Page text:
ii Footnote on . The saying in Mt. 15:26; Mk. 7:27 brings the claims of children and house dogs into comparison. The choice of κυνάριον shows that Jesus has in mind little dogs which could be tolerated in the house [footnotes point to Rabbinic sources, b. Ket. 61a ("woman who plays with little dogs or chess"), and b.Shab., 155b on feeding little dogs]." [TDNT] "κῠνάριον, τό, Dim. of κύων, little dog, puppy, Pl.Euthd.298d, X.Cyr.8.4.20, Theopomp.Com.90, Alc.Com.33" [Liddell, H. G., Scott, R., Jones, H. S., & McKenzie, R. (1996). A Greek-English lexicon. "With a revised supplement, 1996." (Rev. and augm. throughout) (1010). Oxford; New York: Clarendon Press; Oxford University Press.]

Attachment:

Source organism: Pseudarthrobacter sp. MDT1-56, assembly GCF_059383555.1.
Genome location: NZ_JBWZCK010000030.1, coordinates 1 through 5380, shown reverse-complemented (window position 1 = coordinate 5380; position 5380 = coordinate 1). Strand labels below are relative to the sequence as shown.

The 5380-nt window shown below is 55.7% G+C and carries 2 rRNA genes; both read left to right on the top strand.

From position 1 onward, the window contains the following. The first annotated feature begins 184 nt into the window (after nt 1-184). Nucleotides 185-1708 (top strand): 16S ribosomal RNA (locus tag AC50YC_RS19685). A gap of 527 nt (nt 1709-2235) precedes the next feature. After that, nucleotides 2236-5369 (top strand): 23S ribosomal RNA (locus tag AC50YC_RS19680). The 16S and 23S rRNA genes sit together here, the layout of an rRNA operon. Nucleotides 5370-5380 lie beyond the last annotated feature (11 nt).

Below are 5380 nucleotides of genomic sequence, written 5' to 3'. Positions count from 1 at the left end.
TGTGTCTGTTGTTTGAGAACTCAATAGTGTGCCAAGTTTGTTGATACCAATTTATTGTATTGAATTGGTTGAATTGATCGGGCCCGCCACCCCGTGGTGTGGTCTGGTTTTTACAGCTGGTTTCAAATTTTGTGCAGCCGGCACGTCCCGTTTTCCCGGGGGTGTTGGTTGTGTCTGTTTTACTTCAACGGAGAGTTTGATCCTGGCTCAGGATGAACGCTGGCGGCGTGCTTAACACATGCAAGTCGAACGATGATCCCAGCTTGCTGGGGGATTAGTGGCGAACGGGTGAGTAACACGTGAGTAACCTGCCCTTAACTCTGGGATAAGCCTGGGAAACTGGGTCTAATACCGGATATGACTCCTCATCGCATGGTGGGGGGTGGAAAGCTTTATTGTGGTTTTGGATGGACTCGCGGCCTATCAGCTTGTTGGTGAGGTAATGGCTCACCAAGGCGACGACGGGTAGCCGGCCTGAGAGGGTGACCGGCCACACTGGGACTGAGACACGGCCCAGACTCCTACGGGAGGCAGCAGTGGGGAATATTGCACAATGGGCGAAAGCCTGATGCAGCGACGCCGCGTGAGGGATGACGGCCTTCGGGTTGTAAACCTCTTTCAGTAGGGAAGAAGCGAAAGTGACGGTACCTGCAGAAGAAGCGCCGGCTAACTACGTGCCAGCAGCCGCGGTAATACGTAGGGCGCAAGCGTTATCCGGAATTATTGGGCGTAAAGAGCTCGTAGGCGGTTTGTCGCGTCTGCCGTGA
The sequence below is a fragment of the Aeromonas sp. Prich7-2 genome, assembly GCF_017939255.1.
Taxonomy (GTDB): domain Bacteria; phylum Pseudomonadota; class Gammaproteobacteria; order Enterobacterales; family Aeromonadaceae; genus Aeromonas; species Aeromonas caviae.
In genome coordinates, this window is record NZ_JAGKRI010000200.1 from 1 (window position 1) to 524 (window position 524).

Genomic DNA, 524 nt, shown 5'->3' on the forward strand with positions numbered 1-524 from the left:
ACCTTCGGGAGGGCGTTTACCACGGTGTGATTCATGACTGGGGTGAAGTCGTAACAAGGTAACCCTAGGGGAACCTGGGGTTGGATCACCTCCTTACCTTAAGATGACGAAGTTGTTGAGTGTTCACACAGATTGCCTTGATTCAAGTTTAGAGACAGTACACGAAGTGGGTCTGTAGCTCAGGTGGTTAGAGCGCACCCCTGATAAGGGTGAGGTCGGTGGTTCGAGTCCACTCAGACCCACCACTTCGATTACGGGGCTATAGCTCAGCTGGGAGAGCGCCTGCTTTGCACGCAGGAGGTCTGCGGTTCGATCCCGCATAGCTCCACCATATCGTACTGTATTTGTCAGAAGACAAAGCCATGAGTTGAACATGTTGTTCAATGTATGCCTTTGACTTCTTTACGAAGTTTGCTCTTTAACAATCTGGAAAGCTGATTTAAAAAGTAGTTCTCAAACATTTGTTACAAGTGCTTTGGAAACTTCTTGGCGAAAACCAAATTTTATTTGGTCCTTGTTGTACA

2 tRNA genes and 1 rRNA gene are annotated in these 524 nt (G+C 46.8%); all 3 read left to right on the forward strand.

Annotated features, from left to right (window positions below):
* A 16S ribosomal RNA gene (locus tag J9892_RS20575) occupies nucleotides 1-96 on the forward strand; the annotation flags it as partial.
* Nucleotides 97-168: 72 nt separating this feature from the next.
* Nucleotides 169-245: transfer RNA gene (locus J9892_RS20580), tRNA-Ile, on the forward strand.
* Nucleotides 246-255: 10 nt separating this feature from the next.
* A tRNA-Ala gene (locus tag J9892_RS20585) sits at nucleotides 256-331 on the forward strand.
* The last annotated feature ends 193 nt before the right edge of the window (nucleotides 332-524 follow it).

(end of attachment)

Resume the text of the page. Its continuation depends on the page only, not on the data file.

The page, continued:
iii Wilson, William Griffith, et al. Alcoholics Anonymous: The Story of How More that One Hundred Men Have Recovered From Alcoholism. Reproduction of the first printing of the first edition. Malo, Washington: The Anonymous Press, 1999.